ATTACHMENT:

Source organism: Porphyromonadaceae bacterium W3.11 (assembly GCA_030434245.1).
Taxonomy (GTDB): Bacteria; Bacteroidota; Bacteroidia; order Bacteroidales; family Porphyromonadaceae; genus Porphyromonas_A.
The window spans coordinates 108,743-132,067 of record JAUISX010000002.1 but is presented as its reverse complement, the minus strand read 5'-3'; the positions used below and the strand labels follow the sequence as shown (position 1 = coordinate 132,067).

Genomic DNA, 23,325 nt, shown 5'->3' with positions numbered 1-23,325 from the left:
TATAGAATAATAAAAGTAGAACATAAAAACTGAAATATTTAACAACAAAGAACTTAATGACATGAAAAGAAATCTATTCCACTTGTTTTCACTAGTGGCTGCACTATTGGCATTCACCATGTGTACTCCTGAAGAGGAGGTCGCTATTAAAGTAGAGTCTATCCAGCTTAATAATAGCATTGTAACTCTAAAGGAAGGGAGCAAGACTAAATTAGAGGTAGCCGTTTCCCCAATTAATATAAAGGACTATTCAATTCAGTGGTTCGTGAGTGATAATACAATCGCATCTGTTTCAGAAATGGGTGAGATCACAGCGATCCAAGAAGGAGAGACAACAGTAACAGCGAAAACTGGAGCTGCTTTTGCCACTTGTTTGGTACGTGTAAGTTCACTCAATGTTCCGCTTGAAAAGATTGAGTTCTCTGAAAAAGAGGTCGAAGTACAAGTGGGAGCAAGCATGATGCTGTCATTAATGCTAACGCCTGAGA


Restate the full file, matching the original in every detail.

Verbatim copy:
Source organism: Porphyromonadaceae bacterium W3.11 (assembly GCA_030434245.1).
Taxonomy (GTDB): Bacteria; Bacteroidota; Bacteroidia; order Bacteroidales; family Porphyromonadaceae; genus Porphyromonas_A.
The window spans coordinates 108,743-132,067 of record JAUISX010000002.1 but is presented as its reverse complement, the minus strand read 5'-3'; the positions used below and the strand labels follow the sequence as shown (position 1 = coordinate 132,067).

Genomic DNA, 23,325 nt, shown 5'->3' with positions numbered 1-23,325 from the left:
TATAGAATAATAAAAGTAGAACATAAAAACTGAAATATTTAACAACAAAGAACTTAATGACATGAAAAGAAATCTATTCCACTTGTTTTCACTAGTGGCTGCACTATTGGCATTCACCATGTGTACTCCTGAAGAGGAGGTCGCTATTAAAGTAGAGTCTATCCAGCTTAATAATAGCATTGTAACTCTAAAGGAAGGGAGCAAGACTAAATTAGAGGTAGCCGTTTCCCCAATTAATATAAAGGACTATTCAATTCAGTGGTTCGTGAGTGATAATACAATCGCATCTGTTTCAGAAATGGGTGAGATCACAGCGATCCAAGAAGGAGAGACAACAGTAACAGCGAAAACTGGAGCTGCTTTTGCCACTTGTTTGGTACGTGTAAGTTCACTCAATGTTCCGCTTGAAAAGATTGAGTTCTCTGAAAAAGAGGTCGAAGTACAAGTGGGAGCAAGCATGATGCTGTCATTAATGCTAACGCCTGAGA